Storytelling in the Classroom or How Teachers Can Live Happily Ever After
by Naomi Baltuck, © 1987

Lewis Carroll once called stories “love gifts.” Children understand this when we push back the desks for storytime; they listen with shining eyes and open hearts. As storytellers, we bring joy and wonder. We draw people closer together. We give them a safe place to experience sadness and fear. We introduce them to new and exciting people and places, and stretch their minds and their imaginations.

Many doors are opened when a child lets a story come in. Storyteller Ruth Sawyer said, “We touch the heart, that the head may understand.” Storytelling is a key that opens the doors to many disciplines. It can be used to teach creative writing, movement and dance, history, social studies, science and geography. We can use storytelling to develop listening skills, problem-solving and vocabulary.

But teachers should not need an excuse to tell a story. The most important benefits of storytelling in the classroom are not as easily measured as a grade point average, but are at least as valuable, and will probably have a more lasting effect. I was fortunate enough to have “discovered” storytelling eight years ago, while I was still teaching in a classroom. I introduced many children to storytelling for the first time, and was then able to see “the before and after pictures” of what storytelling can do.

I wished that every morning I could have had each child climb up into my lap for just five minutes of my undivided attention. Yet with so many children and all the demands and constraints of maintaining a classroom, and following a required curriculum, it is impossible for a teacher to spend as much time with each child as she needs to.

But storytelling helps build bridges and fill in the gaps. I realized that when I was sharing a story with my class, each child felt that I was bestowing that “love gift” upon her alone. A fertile atmosphere was created in which trust and affection were nurtured in both the storyteller and her listeners.

Although I was new to storytelling, my stories were received in the spirit in which they were given. I took more risks, experimenting with stories and telling styles. Instead of working fast and furiously to perfect a story for its debut, I began to “polish up” stories by telling them “rough,” and then asking the children for suggestions. As the school year progressed, so did we all. My skills and repertoire grew, as did their listening skills. My kindergartners would hear a thirty-minute story, then ask for another. They began to write and tell their own stories.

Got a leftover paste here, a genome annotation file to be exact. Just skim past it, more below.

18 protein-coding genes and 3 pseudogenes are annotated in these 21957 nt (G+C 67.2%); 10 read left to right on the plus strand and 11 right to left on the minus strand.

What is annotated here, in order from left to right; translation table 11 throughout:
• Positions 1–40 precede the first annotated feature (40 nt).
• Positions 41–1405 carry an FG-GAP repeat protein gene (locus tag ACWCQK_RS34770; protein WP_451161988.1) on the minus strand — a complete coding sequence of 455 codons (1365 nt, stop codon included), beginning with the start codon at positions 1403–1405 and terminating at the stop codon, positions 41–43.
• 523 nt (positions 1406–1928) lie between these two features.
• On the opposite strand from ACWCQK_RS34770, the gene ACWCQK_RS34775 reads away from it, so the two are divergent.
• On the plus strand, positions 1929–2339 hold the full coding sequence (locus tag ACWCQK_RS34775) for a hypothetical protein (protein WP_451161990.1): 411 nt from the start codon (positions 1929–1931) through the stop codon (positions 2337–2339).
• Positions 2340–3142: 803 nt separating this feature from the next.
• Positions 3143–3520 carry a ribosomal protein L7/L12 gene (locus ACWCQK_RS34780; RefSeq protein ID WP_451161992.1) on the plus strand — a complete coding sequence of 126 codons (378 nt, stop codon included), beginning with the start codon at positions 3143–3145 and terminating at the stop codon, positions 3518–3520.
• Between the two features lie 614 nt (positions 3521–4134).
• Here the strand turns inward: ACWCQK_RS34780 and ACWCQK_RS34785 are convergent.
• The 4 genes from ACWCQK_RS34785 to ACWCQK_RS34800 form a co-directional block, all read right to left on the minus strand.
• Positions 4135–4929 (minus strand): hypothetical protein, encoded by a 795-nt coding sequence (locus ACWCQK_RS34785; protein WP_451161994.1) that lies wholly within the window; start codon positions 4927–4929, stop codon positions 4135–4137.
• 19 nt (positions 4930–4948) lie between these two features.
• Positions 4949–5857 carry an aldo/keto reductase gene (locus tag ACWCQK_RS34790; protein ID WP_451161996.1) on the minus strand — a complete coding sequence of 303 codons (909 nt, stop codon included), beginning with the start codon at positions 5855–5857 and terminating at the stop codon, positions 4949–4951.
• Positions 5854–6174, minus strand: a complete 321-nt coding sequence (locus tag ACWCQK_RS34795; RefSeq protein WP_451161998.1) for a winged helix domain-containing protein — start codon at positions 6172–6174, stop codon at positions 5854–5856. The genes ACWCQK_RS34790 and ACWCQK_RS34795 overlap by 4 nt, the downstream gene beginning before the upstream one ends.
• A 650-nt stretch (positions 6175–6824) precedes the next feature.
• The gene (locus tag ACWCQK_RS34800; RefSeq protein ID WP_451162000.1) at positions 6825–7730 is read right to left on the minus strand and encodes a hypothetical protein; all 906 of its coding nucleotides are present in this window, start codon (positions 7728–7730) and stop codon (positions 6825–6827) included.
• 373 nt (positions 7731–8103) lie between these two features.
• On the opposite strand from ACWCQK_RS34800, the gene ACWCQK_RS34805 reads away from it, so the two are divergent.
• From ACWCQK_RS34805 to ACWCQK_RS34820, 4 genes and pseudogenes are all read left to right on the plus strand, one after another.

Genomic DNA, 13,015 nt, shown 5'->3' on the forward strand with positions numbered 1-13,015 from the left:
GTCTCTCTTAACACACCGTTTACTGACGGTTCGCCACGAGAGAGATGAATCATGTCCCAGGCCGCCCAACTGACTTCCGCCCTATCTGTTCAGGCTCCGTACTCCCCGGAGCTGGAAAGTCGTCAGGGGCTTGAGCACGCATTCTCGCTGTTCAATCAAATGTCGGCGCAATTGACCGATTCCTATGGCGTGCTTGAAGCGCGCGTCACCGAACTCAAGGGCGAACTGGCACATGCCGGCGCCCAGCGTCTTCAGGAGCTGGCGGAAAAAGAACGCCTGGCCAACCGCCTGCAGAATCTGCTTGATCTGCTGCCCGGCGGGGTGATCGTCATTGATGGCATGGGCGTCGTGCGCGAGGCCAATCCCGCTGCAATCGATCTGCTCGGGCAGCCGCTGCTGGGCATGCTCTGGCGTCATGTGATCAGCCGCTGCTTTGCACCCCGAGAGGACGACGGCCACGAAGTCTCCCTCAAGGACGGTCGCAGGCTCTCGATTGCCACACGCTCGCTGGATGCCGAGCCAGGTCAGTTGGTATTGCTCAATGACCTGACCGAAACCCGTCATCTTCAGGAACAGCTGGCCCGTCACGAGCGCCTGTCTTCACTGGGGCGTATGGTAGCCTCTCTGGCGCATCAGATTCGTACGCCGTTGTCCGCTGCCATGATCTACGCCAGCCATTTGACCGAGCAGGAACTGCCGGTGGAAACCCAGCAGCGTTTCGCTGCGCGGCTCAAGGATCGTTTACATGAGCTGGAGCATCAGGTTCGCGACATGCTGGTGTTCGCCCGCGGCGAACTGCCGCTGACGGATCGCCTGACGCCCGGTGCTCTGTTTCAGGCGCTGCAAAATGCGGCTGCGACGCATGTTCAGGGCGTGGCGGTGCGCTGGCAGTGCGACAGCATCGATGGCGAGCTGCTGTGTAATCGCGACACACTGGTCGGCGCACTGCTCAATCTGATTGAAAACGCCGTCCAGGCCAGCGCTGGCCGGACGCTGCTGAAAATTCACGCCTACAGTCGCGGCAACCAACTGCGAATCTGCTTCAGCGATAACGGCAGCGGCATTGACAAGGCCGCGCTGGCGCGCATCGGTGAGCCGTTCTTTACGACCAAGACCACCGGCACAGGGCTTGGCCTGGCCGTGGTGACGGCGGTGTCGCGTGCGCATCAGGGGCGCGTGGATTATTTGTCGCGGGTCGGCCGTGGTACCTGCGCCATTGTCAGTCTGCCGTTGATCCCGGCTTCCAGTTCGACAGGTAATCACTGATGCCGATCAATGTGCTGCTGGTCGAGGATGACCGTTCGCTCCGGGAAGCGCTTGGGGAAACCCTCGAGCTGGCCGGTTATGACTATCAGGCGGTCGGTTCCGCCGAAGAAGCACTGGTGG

Together, my students and I broadened our concept of what constitutes a story. I learned that all stories do not have to be carefully researched and memorized. We learned that we all have stories on the tip of our tongues, and a wealth of personal experience to draw upon. I discovered this after I had been sharing traditional folk and fairy tales on a regular basis. One day, during our kindergarten “choice time,” when we split up into smaller activity groups, I was reminded of a funny incident that occurred in my childhood. To my small group, I began, “When I was a kid…” I became suddenly aware that the entire room had grown quiet, as children in the other groups were bending an ear to hear my “story.”

That helped me realize that stories are everywhere, and any time can be storytime. The little memories that “bob up” in the course of our daily activities could be shaped into personal stories, and shared. Those personal stories were the ones that helped me understand how important a teacher actually is in the lives of her students. Those were the stories they took home to share with their parents. Sometimes a parent would chuckle and tell me, “Last night I heard about the worst trouble you ever got into.” What we say or do, what we are willing to share with our students can have a profound impact on their lives. By sharing stories of our own hopes, dreams, fears, we can help children understand that we are all only human.

Stories of my childhood were asked for repeatedly. Once, just off the top of my head, I told my pupils about the time I was locked out of the house and accidentally left behind, while my parents and siblings drove off to a party without me. I described the sadness and loneliness, and then the joy I felt to see my mother, looking sufficiently repentant, rushing up the driveway to scoop me up into her outstretched arms. All was forgiven, once I realized that my mother really did love me after all!

After school one day, there was a knocking on my classroom door. It was a former pupil who had transferred to another school more than two years before. I remembered him as an angry child, who had never gotten over the feeling of being displaced by a younger brother. He greeted me by saying, “Will you tell me that story about the time you got left behind?”

Whether you begin your stories with “Once upon a time…” or “When I was a kid…” these stories are truly given and accepted as gifts of love. I cannot promise that, with the telling of a story, your classroom will live happily ever after. But it will never be the same.